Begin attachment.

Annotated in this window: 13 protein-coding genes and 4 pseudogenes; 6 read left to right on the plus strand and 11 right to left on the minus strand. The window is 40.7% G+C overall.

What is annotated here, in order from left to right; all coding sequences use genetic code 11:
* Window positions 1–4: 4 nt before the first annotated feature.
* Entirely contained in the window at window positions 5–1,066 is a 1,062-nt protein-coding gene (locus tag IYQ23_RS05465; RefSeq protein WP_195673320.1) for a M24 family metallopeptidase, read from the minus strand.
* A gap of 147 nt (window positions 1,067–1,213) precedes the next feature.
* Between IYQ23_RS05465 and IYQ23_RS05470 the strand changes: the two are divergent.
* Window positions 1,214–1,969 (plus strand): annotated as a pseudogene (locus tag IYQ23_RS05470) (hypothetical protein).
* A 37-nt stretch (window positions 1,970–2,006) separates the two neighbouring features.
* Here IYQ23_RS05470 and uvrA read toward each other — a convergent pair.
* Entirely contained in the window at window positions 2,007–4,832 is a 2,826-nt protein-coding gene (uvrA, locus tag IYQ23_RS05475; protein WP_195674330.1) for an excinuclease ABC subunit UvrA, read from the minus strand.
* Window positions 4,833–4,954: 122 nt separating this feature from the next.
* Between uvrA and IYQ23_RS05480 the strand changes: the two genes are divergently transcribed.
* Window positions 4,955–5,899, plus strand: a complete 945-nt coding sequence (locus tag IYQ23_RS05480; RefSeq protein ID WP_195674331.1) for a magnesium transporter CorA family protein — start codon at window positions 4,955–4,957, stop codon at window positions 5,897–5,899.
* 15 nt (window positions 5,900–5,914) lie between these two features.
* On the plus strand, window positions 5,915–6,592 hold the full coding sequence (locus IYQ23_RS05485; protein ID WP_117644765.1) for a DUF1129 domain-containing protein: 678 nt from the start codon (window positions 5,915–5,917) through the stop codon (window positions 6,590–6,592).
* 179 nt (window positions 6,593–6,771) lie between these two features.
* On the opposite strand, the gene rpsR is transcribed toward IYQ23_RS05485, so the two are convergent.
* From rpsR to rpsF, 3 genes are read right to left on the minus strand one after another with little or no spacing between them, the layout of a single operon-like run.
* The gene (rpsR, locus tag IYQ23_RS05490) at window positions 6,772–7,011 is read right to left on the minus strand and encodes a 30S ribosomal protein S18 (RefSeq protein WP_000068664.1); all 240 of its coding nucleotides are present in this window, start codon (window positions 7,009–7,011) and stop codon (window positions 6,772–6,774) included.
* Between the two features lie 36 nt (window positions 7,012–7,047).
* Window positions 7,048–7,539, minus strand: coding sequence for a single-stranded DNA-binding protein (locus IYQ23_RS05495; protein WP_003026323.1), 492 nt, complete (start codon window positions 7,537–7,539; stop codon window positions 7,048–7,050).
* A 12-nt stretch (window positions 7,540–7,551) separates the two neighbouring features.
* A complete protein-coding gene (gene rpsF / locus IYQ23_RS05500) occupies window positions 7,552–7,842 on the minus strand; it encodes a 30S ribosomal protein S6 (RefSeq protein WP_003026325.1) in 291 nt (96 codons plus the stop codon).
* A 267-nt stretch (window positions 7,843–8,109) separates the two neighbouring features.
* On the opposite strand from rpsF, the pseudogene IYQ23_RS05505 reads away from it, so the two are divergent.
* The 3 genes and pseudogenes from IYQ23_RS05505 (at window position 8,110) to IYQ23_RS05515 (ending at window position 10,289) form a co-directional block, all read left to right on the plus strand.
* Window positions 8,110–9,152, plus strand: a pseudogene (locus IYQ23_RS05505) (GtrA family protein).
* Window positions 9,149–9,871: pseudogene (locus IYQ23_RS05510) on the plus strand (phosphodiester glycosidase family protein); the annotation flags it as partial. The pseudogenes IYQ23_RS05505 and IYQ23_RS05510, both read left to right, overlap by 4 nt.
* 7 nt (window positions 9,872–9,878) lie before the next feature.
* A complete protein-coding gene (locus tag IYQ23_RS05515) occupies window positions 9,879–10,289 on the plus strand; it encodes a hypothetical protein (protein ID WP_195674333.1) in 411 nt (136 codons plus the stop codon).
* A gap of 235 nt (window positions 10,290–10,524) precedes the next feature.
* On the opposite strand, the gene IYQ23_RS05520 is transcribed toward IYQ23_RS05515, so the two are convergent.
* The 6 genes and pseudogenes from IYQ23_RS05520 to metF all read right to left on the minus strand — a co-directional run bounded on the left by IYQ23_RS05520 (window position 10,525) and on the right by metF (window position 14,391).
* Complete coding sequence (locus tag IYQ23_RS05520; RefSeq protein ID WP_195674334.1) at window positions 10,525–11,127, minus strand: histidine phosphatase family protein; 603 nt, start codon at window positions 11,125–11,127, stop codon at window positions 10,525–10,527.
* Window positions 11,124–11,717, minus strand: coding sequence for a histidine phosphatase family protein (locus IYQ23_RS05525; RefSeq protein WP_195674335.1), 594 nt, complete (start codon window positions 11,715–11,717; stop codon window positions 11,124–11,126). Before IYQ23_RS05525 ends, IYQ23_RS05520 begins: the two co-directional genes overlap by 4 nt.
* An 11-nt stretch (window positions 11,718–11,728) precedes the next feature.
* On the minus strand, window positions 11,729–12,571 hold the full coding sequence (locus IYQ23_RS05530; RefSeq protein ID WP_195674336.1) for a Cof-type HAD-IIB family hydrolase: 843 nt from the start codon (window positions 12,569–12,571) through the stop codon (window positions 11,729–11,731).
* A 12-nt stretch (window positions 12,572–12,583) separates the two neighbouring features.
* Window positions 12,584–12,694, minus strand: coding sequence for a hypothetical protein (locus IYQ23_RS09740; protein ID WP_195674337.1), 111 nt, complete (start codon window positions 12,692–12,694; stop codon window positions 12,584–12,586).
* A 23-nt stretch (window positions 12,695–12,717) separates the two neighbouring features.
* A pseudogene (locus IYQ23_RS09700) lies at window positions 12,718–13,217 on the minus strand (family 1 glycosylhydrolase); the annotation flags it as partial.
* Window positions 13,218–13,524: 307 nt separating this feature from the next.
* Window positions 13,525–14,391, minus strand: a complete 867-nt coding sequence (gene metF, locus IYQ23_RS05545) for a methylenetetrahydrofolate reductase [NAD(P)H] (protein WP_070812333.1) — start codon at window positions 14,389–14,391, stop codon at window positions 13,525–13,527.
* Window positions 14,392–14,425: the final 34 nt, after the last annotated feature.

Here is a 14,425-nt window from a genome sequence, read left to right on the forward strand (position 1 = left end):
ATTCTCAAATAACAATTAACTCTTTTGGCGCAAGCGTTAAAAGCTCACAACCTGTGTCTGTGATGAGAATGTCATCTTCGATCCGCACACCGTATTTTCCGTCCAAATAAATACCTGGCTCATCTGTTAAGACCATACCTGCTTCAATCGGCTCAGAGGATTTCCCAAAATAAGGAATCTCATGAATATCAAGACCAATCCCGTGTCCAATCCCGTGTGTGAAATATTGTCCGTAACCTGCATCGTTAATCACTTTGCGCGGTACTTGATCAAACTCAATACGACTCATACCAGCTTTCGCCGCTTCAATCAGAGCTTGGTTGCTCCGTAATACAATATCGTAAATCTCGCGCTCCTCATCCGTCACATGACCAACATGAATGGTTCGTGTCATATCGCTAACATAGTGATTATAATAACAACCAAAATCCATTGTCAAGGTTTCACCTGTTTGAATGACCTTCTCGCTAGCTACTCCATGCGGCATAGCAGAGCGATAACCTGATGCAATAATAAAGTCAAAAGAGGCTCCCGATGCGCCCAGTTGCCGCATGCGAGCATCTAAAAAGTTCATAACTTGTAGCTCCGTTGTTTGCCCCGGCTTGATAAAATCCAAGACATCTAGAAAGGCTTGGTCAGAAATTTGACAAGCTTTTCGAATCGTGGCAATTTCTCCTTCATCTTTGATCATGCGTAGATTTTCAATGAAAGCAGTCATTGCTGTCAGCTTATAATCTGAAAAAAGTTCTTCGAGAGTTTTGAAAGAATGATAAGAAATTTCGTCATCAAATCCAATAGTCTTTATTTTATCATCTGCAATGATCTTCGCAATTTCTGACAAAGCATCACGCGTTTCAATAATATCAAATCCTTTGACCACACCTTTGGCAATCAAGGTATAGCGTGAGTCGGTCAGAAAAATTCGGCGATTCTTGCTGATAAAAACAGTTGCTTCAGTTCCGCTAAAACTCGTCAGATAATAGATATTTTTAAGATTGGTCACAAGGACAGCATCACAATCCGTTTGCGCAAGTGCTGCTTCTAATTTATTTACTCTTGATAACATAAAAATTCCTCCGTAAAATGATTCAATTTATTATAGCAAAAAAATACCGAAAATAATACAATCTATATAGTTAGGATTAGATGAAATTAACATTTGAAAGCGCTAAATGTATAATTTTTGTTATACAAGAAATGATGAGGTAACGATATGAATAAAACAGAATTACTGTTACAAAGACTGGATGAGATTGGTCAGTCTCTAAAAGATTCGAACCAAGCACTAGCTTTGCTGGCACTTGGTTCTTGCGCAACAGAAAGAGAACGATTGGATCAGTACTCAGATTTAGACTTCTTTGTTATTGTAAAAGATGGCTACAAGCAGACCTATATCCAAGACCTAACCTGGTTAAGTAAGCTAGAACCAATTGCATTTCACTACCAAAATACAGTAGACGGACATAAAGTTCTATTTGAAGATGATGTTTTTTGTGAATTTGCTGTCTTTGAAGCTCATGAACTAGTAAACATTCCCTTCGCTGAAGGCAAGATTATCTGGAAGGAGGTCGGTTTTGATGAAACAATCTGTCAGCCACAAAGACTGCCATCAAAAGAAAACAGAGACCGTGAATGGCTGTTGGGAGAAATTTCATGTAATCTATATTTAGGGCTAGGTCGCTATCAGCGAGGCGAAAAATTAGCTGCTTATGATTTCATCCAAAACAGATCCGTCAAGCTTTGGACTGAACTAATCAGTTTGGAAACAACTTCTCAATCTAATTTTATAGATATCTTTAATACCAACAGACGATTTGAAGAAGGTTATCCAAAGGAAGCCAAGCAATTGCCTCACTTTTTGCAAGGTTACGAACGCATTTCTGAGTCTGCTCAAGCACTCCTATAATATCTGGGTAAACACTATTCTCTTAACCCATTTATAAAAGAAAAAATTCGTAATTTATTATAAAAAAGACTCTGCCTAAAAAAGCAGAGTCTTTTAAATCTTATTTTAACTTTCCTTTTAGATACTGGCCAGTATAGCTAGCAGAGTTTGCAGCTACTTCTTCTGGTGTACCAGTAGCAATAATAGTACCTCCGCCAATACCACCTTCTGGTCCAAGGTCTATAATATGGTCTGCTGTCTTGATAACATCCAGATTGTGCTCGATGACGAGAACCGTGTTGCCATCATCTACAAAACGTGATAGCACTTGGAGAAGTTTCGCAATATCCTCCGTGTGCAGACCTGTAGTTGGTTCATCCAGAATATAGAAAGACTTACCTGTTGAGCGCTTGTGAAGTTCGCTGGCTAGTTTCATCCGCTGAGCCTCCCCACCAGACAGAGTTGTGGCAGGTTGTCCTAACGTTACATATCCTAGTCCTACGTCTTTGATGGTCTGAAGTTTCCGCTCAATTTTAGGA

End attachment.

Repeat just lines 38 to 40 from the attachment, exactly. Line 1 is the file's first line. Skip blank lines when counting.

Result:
* A 12-nt stretch (window positions 12,572–12,583) separates the two neighbouring features.
* Window positions 12,584–12,694, minus strand: coding sequence for a hypothetical protein (locus IYQ23_RS09740; protein ID WP_195674337.1), 111 nt, complete (start codon window positions 12,692–12,694; stop codon window positions 12,584–12,586).
* A 23-nt stretch (window positions 12,695–12,717) separates the two neighbouring features.